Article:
The rantings of a beautiful mind

On life, society, and computer technology.

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Location: Toronto, Ontario, Canada

I live in the Fortress of Solitude. I drive the Silver Beast. My obsession is justice. I used to be a Windows software developer. I retired in 2000 when my stock options helped me achieve financial security.

Friday, November 18, 2005

The Failings of Objectivism

“My philosophy, in essence, is the concept of man as a heroic being, with his own happiness as the moral purpose of his life, with productive achievement as his noblest activity, and reason as his only absolute.”
Ayn Rand

It is claimed that Objectivism is the only true path to achieving happiness.

As I said before, Objectivism is a very nice theory. But it is only a theory. Unlike Marxism, it has never been put to the test. Its conclusions are drawn from a beautiful theoretical construct, not from empirical evidence. Show me an objectivist society where the people are demonstrably happier than we are.

Having researched Objectivism, I have to say I agree with many of its basic tenets. How can I not? They’re based on logic and reason! But I also disagree with its final conclusions.

The problem is, people are not totally reasonable beings. Life is not, and cannot, be lived on a purely reasonable basis. Human beings are driven by emotions and base instincts and the pleasure/pain response. We live our lives largely on this foundation.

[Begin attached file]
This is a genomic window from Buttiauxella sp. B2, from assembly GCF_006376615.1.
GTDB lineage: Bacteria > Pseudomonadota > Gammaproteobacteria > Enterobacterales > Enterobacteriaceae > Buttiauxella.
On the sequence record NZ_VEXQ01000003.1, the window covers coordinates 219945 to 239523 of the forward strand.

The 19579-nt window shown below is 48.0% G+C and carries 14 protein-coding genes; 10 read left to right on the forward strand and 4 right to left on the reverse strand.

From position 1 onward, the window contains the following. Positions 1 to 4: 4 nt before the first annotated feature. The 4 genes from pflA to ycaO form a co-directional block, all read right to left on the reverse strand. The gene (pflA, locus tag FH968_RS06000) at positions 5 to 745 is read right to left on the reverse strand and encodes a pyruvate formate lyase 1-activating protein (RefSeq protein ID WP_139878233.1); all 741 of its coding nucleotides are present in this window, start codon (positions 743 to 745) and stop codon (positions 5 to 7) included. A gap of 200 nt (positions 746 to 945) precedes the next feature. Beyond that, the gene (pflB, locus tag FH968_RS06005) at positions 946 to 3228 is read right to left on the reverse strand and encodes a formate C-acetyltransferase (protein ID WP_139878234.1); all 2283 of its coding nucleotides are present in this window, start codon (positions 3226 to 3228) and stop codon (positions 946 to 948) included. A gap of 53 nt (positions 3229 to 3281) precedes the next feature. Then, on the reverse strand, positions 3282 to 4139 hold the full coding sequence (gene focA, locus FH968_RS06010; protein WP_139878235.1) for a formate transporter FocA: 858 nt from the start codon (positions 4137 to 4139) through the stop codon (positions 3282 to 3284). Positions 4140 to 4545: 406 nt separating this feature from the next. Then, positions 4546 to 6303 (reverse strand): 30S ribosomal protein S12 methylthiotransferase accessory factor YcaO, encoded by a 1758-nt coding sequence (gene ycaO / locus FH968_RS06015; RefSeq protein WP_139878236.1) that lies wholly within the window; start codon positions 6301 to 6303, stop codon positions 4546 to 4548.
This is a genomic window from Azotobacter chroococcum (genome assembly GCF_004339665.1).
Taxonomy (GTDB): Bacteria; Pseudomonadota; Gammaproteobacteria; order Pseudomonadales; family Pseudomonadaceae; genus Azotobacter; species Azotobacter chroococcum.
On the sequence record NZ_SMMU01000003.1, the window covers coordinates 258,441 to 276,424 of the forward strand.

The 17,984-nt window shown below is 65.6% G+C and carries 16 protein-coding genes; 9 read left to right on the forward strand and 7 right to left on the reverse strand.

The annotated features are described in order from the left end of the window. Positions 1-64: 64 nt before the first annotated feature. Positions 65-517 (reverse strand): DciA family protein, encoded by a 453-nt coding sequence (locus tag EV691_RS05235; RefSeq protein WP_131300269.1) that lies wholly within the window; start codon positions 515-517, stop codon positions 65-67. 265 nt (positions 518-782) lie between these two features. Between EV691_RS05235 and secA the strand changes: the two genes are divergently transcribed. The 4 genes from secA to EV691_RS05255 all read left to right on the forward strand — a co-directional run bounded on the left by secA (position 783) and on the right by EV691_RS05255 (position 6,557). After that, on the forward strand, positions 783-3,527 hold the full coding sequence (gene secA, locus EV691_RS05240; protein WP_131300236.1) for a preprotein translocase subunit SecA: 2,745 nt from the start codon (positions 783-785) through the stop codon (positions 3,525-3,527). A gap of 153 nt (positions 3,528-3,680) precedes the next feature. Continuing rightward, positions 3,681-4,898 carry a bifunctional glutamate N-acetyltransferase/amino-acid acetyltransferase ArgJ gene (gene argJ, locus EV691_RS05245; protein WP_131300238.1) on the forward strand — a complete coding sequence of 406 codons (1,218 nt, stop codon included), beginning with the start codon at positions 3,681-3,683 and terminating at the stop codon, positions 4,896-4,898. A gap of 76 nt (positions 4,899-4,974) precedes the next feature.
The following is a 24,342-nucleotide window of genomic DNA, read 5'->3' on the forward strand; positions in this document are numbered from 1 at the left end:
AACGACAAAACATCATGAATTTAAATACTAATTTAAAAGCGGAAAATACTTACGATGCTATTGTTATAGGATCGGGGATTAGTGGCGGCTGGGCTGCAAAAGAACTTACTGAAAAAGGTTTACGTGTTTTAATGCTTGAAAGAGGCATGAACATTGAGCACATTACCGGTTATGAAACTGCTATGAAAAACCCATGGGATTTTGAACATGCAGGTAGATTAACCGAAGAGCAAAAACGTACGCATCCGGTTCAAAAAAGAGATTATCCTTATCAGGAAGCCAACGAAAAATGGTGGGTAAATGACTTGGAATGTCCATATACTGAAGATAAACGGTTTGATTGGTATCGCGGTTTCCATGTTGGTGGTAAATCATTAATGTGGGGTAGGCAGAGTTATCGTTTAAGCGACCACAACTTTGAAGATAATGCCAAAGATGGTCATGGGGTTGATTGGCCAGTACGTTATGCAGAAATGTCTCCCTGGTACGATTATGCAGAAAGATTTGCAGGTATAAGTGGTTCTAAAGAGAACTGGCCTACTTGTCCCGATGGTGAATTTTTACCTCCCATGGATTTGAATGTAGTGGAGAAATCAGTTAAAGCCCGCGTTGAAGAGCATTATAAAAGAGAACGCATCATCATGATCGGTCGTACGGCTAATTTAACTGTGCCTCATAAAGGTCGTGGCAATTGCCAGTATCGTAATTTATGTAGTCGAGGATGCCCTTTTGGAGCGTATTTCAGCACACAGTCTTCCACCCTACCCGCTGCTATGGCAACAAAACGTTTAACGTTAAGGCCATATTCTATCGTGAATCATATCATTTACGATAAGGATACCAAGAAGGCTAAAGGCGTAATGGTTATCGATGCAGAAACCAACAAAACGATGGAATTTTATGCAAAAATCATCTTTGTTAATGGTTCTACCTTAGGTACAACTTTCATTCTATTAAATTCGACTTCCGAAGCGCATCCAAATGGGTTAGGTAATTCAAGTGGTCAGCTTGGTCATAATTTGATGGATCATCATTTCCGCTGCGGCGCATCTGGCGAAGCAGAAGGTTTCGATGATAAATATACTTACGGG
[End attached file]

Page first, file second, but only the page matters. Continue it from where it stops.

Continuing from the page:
Our laws and judicial system recognize this fact. So do our social and foreign policies. The way we structure our society is motivated as much by fear and compassion as by reason.

A close friend of mine has said on several occasions that people “must be held to account for their own actions.” This is Objectivist-speak which, when translated, means “if you fouled your bed, you clean it up – don’t expect anyone else to help you with it.”

The homeless have no one to blame but themselves. They’re the ones who shot poison up their veins. They’re the ones who poured solvent down their throats. They’re the ones who suffer the demons and hobgoblins of their fractured minds.

The hungry of our society? They didn’t work hard enough. They didn’t EARN their survival. We are NOT obligated to help them, says the Objectivist. We MAY help them, but it is entirely OUR CHOICE to do so,...or not.

Voluntary charity has, so far, worked so well. There’s no need to institutionalize help for these downtrodden.

Objectivism fails to recognize a universal truth: We are all flawed human beings. We almost always need others’ help when we slip and fall. And, yes, very often the fall is of our own doing (the term “personal mistake” is absent from the Objectivist’s vocabulary). But when help is forthcoming, many of these people find redemption and continue to live healthful and productive lives.

Objectivism does not say any of this. However, the “purity” of the Objectivist’s reason-based philosophy eventually leads to a denial of this reality.

Objectivism also very clearly eschews religion. This is problematic on a planet where more than three quarters of the people subscribe to one religion or another. This is the second major failing of this philosophy.

A theory that has no practical applicability is nothing more than a “castle in the air.” That’s why I believe in having a balanced philosophy, one where we can take the best from opposing ideologies and meld them into something that addresses the issues of the REAL world in which we live, not of some idealized fantasy world.


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